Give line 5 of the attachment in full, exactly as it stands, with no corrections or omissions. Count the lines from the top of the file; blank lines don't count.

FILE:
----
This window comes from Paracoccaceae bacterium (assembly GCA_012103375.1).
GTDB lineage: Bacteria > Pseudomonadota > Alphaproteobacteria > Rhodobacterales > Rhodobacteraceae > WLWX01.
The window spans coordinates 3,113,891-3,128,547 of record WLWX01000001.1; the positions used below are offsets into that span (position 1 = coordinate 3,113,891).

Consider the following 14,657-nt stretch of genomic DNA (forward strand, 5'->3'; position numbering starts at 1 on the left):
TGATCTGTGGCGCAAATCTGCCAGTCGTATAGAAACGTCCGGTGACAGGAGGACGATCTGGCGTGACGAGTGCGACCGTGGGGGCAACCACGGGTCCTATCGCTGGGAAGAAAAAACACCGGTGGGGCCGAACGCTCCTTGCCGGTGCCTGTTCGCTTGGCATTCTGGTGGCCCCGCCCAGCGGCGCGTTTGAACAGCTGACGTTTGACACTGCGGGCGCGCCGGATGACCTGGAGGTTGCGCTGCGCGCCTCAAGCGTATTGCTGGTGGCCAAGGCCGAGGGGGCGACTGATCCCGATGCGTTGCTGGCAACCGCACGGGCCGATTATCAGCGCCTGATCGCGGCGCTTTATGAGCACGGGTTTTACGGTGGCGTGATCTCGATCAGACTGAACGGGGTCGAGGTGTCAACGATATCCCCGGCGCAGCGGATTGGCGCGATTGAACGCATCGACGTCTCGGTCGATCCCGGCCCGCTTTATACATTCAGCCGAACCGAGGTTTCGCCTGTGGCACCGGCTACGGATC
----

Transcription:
TGATCTGTGGCGCAAATCTGCCAGTCGTATAGAAACGTCCGGTGACAGGAGGACGATCTGGCGTGACGAGTGCGACCGTGGGGGCAACCACGGGTCCTATCGCTGGGAAGAAAAAACACCGGTGGGGCCGAACGCTCCTTGCCGGTGCCTGTTCGCTTGGCATTCTGGTGGCCCCGCCCAGCGGCGCGTTTGAACAGCTGACGTTTGACACTGCGGGCGCGCCGGATGACCTGGAGGTTGCGCTGCGCGCCTCAAGCGTATTGCTGGTGGCCAAGGCCGAGGGGGCGACTGATCCCGATGCGTTGCTGGCAACCGCACGGGCCGATTATCAGCGCCTGATCGCGGCGCTTTATGAGCACGGGTTTTACGGTGGCGTGATCTCGATCAGACTGAACGGGGTCGAGGTGTCAACGATATCCCCGGCGCAGCGGATTGGCGCGATTGAACGCATCGACGTCTCGGTCGATCCCGGCCCGCTTTATACATTCAGCCGAACCGAGGTTTCGCCTGTGGCACCGGCTACGGATC